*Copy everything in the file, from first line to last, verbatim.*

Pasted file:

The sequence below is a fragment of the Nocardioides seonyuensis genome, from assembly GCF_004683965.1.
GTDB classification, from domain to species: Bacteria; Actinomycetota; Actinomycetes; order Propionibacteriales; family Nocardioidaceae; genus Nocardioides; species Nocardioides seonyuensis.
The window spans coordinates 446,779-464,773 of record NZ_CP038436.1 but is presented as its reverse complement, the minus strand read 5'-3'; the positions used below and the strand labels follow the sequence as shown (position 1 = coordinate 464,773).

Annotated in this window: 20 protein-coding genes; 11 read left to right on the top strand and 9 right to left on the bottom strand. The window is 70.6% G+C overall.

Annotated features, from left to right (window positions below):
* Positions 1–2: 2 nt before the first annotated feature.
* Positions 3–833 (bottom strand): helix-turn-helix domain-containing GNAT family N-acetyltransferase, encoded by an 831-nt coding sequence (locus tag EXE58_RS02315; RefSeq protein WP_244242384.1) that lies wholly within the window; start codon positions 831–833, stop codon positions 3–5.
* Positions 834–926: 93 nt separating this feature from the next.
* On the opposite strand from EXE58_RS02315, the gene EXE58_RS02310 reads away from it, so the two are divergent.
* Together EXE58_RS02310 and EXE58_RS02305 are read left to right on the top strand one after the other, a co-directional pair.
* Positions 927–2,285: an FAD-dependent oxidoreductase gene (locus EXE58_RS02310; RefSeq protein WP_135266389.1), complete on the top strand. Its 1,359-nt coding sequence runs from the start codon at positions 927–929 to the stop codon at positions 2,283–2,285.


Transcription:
The sequence below is a fragment of the Nocardioides seonyuensis genome, from assembly GCF_004683965.1.
GTDB classification, from domain to species: Bacteria; Actinomycetota; Actinomycetes; order Propionibacteriales; family Nocardioidaceae; genus Nocardioides; species Nocardioides seonyuensis.
The window spans coordinates 446,779-464,773 of record NZ_CP038436.1 but is presented as its reverse complement, the minus strand read 5'-3'; the positions used below and the strand labels follow the sequence as shown (position 1 = coordinate 464,773).

Annotated in this window: 20 protein-coding genes; 11 read left to right on the top strand and 9 right to left on the bottom strand. The window is 70.6% G+C overall.

Annotated features, from left to right (window positions below):
* Positions 1–2: 2 nt before the first annotated feature.
* Positions 3–833 (bottom strand): helix-turn-helix domain-containing GNAT family N-acetyltransferase, encoded by an 831-nt coding sequence (locus tag EXE58_RS02315; RefSeq protein WP_244242384.1) that lies wholly within the window; start codon positions 831–833, stop codon positions 3–5.
* Positions 834–926: 93 nt separating this feature from the next.
* On the opposite strand from EXE58_RS02315, the gene EXE58_RS02310 reads away from it, so the two are divergent.
* Together EXE58_RS02310 and EXE58_RS02305 are read left to right on the top strand one after the other, a co-directional pair.
* Positions 927–2,285: an FAD-dependent oxidoreductase gene (locus EXE58_RS02310; RefSeq protein WP_135266389.1), complete on the top strand. Its 1,359-nt coding sequence runs from the start codon at positions 927–929 to the stop codon at positions 2,283–2,285.